Thinking back over the past two weeks, I'm reminded how dynamic the work of a TV reporter is. Varying schedules, levels of difficulty, pressure, story subjects, people to interview. It's hard, but interesting. A sample of the people I spoke to this week. Is there another job that would lead you to this variety?

 For the story on expanding the ferry terminal in Sausalito.

For the story on expanding the ferry terminal in Sausalito.

 For the story on tearing down I280 and re-routing Caltrain to build new housing.

For the story on tearing down I280 and re-routing Caltrain to build new housing.

 For the story on the police officer who was memorialized 62 years after he died in the line of duty.

For the story on the police officer who was memorialized 62 years after he died in the line of duty.

 For the story about the Norovirus outbreak on the cruise ship. She was a boarding passenger.

For the story about the Norovirus outbreak on the cruise ship. She was a boarding passenger.

 For the story on Target moving in to a neighborhood full of mom-n-pop stores.

For the story on Target moving in to a neighborhood full of mom-n-pop stores.

 

Takeaways:

  1. Don't underestimate the value of doing a little digging. What may appear to be mundane could in fact be unique and interesting.
  2. Take time every now and then to think about what you're doing and how the challenges come with the benefit of an absence of boredom.

When they stop asking, we're done

Today's story was about a Norovirus outbreak on a cruise ship that had returned to San Francisco after a 15-day trip to Hawaii. The goals were pretty straightforward: get passengers and video of the ship.

 5pm live shot with the cruise ship in the background.

5pm live shot with the cruise ship in the background.

Because the ship's capacity is about 2,500, there were thousands of people getting off the ship, and thousands waiting to get on, so no problem finding people to talk to. But it struck me, every time I spoke to people who were about to get on the ship, they pumped me for information. I identified myself as a local TV news reporter, and instantly, they assumed I knew everything about the virus, how many people got sick, how it was being cleaned up, what precautions the on-board crew was taking. Gratifyingly, I knew a lot of the answers.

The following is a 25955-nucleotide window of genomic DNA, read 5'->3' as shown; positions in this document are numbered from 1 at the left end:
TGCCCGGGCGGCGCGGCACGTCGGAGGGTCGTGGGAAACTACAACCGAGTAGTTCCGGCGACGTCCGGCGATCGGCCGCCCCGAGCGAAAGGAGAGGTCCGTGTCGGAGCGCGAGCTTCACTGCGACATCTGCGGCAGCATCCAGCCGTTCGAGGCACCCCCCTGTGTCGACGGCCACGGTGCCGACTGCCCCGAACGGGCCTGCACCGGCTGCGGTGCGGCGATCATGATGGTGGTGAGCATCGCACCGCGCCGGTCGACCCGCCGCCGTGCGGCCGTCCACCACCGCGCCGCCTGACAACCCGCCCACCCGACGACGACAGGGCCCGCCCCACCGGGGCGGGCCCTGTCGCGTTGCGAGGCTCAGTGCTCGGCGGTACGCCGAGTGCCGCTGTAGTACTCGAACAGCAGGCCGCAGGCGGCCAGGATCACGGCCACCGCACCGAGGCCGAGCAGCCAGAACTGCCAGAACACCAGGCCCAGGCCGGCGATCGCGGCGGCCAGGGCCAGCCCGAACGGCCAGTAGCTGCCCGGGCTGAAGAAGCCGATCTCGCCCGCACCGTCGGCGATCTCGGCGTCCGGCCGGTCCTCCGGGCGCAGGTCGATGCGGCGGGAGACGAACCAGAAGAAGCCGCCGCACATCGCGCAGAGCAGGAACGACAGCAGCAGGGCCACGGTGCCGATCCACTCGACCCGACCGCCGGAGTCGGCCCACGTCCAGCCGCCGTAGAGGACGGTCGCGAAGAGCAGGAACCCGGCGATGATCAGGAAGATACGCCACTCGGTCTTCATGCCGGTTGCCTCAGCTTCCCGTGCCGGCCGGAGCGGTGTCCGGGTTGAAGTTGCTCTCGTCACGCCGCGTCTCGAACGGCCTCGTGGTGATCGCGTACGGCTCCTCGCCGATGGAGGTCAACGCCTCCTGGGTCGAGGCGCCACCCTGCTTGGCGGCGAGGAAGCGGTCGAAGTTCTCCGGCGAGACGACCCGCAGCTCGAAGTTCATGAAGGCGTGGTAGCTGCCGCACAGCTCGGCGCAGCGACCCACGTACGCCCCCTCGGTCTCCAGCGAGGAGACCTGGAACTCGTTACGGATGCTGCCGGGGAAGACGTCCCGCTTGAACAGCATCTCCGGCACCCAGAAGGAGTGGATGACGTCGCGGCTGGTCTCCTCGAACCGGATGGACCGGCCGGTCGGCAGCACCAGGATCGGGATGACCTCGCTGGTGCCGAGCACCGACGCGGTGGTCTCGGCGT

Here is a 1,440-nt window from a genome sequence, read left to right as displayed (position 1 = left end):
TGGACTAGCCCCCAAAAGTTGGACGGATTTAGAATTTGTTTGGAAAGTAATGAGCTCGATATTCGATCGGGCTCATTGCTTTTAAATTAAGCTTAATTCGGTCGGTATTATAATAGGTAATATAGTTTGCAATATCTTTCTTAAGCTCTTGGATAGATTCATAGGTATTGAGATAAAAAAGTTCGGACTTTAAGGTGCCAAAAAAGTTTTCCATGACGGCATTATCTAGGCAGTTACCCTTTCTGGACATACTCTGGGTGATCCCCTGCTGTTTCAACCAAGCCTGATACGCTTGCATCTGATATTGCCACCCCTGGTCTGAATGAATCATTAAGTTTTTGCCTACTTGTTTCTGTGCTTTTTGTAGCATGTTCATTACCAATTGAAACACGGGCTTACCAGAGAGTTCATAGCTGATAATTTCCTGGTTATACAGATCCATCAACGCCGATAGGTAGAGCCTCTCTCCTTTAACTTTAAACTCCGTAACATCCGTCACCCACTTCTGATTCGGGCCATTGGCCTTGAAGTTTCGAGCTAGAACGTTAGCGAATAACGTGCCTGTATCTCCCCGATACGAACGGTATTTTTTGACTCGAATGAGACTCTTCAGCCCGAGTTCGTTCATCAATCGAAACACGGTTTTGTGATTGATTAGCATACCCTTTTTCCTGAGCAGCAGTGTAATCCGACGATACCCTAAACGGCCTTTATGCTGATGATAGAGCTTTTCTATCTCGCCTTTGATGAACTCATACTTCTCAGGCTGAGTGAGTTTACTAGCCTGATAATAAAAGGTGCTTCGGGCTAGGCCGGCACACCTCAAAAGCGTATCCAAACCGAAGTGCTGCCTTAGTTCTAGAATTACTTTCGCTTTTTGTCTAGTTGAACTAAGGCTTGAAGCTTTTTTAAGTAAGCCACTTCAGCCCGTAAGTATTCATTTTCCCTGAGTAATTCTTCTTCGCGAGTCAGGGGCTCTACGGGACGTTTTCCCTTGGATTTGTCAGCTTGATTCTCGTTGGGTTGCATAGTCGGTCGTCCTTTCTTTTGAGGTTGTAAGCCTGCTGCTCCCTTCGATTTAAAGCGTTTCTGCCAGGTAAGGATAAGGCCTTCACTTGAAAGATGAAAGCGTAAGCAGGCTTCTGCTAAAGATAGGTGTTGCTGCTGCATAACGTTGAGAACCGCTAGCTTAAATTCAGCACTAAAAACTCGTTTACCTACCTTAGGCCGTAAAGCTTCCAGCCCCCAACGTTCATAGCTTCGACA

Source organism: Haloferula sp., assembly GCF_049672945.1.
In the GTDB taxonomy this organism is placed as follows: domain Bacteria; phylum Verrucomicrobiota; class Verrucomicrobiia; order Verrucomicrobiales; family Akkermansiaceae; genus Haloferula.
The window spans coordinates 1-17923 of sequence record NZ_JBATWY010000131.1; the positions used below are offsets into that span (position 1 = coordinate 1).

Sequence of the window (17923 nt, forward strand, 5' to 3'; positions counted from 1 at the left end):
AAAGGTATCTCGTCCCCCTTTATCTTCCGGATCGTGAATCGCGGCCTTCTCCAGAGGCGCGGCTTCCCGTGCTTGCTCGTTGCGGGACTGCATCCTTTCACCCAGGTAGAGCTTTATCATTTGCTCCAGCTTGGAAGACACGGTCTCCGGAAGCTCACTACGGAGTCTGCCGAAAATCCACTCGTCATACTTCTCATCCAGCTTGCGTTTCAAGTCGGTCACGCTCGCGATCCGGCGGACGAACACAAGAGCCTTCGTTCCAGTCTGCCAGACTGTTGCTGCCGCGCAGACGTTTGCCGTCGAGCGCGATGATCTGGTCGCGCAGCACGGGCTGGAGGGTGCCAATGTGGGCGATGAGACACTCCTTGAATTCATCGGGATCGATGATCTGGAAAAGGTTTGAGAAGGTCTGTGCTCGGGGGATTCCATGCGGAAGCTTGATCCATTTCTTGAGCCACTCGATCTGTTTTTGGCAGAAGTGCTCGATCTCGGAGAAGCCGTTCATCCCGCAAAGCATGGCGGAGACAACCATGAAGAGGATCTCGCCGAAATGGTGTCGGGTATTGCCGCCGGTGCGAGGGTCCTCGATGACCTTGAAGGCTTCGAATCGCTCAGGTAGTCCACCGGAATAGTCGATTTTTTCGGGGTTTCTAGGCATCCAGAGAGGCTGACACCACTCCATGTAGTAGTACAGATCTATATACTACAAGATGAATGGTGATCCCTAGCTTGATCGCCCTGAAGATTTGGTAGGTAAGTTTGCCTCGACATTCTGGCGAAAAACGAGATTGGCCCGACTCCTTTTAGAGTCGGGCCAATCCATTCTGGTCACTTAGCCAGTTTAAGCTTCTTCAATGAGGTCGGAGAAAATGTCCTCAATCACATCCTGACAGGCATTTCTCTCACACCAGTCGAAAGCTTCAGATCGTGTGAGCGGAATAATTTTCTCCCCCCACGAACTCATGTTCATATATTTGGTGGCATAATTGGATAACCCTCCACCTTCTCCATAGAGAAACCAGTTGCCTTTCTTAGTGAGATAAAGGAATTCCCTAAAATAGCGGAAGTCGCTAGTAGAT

It reminded me how the public assumes journalists are in the know. That's a good thing. The minute people walk past a TV news truck and don't bother asking, "What's going on?" we're done. I always tell young TV reporters and videographers, and even experienced ones, we should  welcome inquiries from the public. Engage the public, strike up conversations with passersby, show little kids all the buttons and monitors. We can't survive if people don't care what we know.

One of the passengers I spoke to told me she received an email from the cruise line warning her of a delayed departure, because the ship was being scrubbed to get rid of the virus. Rather than just note that for my story, I asked her if she could forward me the email. She hemmed and hawed a little about using up some of her phone's travel data plan, but finally did it. Beginning reporters sometimes worry they're being too forward or too intrusive by asking for personal things. But it never hurts to ask. The person you're talking to can always say "no." Better to try than to never know if you could have gathered an extra element for your story.

Newhouse students should know they're working with pretty much the same equipment we use in San Francisco. The cameras are a slightly different version of the Sony NX5U, the Adobe Premiere non-linear editing software is comparable to Edius. Even the remote server is recognizable to students: FileZilla. You're getting real-life training at Syracuse.

One of the great things about TV reporting is, no matter how well or how poorly you did that day, once the live shot's over, there's nothing you can do about it. It's OVER. You get a chance to unwind, ponder how you'd do it differently the next time and start thinking about the unpredictable adventure that awaits tomorrow.

 Finished!

Finished!

Takeaways: